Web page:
Configure SVN Server with Apache & LDAP Authentication

Installation

[[email protected] ~]# yum install mod_authz_ldap mod_dav_svn subversion

The first thing to do is to install the packages I mentioned above. If you don't have Apache installed already, it'll go ahead and drag that down as well.

When you install from yum, there's a longer list than the two packages above that will automatically resolve themselves. Some other things will be installed automatically. Depending on your packages, your mileage may vary.

Configurations

1. Apache

Before you delve into the deep end, you need to ensure Apache is set up first. I'm assuming this is a virgin installation, so if you already have Apache things going…be careful what you change. I'm also going to explain setting this up with basic password protection. You can easily let this out, however, if you want to allow access to the repos from everyone.

First thing is make sure you open up /etc/httpd/conf/httpd.conf and at least change the ServerName directive. If you need more help or more complex configurations, then consult the Apache docs please.

[[email protected]mylinuxtips.info ~] vim /etc/httpd/conf/httpd.conf — Edit what you need and save the file
NameVirtualHost IP-Address
<VirtualHost svn.sush.com>
ServerAdmin [email protected]
DocumentRoot /var/www/svn/repos/
ServerName svn.sush.com
ErrorLog logs/svn.sush.com-error_log
CustomLog logs/svn.sush.com-access_log common
Include /etc/httpd/subversion/subversion.conf
<Directory "/var/www/svn/repos/">
Options Indexes
</Directory>
</VirtualHost>

Browse to your machine on the network and see if you get your test page, which you should: http://yourmachine. Working? Great, let's move along to more fun things.

4.2. Subversion's Apache configs

The next step is to setup some settings within Apache so Subversion and Apache play nice together. Get yourself to the example configuration file Subversion installed for you.


[[email protected]mylinuxtips.info ~] cd /etc/httpd/conf.d/
[[email protected]
mylinuxtips.info ~] mkdir /etc/httpd/subversion
[[email protected]
mylinuxtips.info ~] mv subversion.conf /etc/httpd/subversion
[[email protected]
mylinuxtips.info ~] cd /etc/httpd/subversion
[[email protected]
mylinuxtips.info ~] vim subversion.conf

# Make sure you uncomment the following if they are commented out
LoadModule dav_svn_module modules/mod_dav_svn.so
LoadModule authz_svn_module modules/mod_authz_svn.so

# Add the following to allow a basic authentication and point Apache to where the actual
# repository resides.

<Location /repos>
# Enable Subversion
DAV svn

# Directory containing all repository for this path
SVNParentPath /var/www/svn/repos

# Define the parent path
SVNListParentPath On

# Enable AutoVersioning
SVNAutoversioning On

# Do basic password authentication in the clear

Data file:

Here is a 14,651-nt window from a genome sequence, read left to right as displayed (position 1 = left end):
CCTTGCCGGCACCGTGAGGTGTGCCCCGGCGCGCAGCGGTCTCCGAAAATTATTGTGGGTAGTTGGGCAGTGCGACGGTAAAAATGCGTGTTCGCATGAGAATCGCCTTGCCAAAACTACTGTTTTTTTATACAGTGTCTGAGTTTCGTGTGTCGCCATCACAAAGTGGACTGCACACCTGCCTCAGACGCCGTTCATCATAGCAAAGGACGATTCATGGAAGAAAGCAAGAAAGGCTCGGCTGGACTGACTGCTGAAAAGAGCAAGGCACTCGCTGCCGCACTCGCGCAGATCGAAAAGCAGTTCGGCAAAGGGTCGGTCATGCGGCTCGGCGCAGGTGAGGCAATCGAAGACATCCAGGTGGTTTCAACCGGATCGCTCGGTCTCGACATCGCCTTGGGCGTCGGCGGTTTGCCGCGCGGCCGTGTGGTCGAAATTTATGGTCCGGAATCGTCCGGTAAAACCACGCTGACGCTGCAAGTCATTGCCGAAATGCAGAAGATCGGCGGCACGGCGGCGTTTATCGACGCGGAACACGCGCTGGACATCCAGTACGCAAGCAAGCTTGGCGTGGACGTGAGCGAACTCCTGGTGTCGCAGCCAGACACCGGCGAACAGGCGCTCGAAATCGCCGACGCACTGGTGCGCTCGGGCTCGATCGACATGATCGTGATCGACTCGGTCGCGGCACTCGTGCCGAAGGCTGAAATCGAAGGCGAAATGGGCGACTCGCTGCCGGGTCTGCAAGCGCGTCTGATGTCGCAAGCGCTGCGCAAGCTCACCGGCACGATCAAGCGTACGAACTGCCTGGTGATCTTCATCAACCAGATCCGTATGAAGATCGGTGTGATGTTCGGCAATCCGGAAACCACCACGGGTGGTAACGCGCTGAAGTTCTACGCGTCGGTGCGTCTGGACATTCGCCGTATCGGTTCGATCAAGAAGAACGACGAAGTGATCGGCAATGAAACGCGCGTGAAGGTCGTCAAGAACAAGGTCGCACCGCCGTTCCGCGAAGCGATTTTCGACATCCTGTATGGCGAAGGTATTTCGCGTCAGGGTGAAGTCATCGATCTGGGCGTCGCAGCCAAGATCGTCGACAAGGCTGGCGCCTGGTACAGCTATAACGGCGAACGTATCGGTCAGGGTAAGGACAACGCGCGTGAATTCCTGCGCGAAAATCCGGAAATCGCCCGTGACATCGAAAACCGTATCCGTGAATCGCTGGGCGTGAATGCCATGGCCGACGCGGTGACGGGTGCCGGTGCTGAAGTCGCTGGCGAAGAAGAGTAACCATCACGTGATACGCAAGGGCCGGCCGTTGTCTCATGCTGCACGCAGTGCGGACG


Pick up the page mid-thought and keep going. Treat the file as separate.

AuthType Basic

# The name of the protected area or "realm"
AuthName "Your Subversion Repository"


# LDAP Authentication & Authorization is final; do not check other databases
AuthzLDAPAuthoritative on

# Authentication Provider is LDAP
AuthBasicProvider ldap

# The LDAP query URL
# Format: scheme://host:port/basedn?attribute?scope?filter
# The URL below will search for all objects recursively below the basedn
# and validate against the sAMAccountName attribute
AuthLDAPURL "ldap://server.sush.com:389/DC=sush,DC=com?uid?sub?(objectClass=*)"
AuthLDAPGroupAttribute memberUid;

# Require authentication for this Location
Require valid-user

# Access file for Subversion Repository
AuthzSVNAccessFile /etc/httpd/svnauthz.conf

Allow from all
</Location>

Configure your repository

The next thing you need to do is to create the actual repository from which you will check in and out your files. This is simple to do with some of the included svn tools.

[[email protected]mylinuxtips.info ~] cd /var/www/ — Or wherever you placed your path above
[[email protected]
mylinuxtips.info ~] mkdir svn
[[email protected]
mylinuxtips.info ~] cd svn
[[email protected]
mylinuxtips.info ~] svnadmin create repos
[[email protected]
mylinuxtips.info ~] chown -R apache.apache repos
[[email protected]
mylinuxtips.info ~] service httpd restart

Go test out whether or not you can access your repository from a web browser: http://yourmachine/repos. You should get a popup box asking for a username and password. If so, type in your credentials and you should be displayed with a Revision 0:/ page. If so, that's it for setting up a repo. If you want multiple repos, check out the docs from the links provides above. This sets up one repository and shows you how to start using them. Speaking of, let's move on to just that.

You can then create /etc/httpd/subversion/svnauthz.conf This file consist of sections of the following form:


[reponame:repopath]
user = access

Where access can be r (read), rw (read-write), or empty (no access at all). The default ACL is to give users no access to a repository. Suppose that there is a repository named framework to which you would like to give john read access, and joe read and write access. You could then add the following section:

[framework:/]
john = r
joe = rw

It is also possible to create groups in a section named groups, groups are then prefixed with the 'at' sign (@) in the access control lists. For instance:

[groups]
staff = joe, george

[framework:/]
john = r
@staff = rw

If you would like to make all repositories readable to all users, you can add a section for the root directory of every repository:

[/]
* = r

2 Responses to Configure SVN Server with Apache & LDAP Authentication

Leave a Reply

Your email address will not be published. Required fields are marked *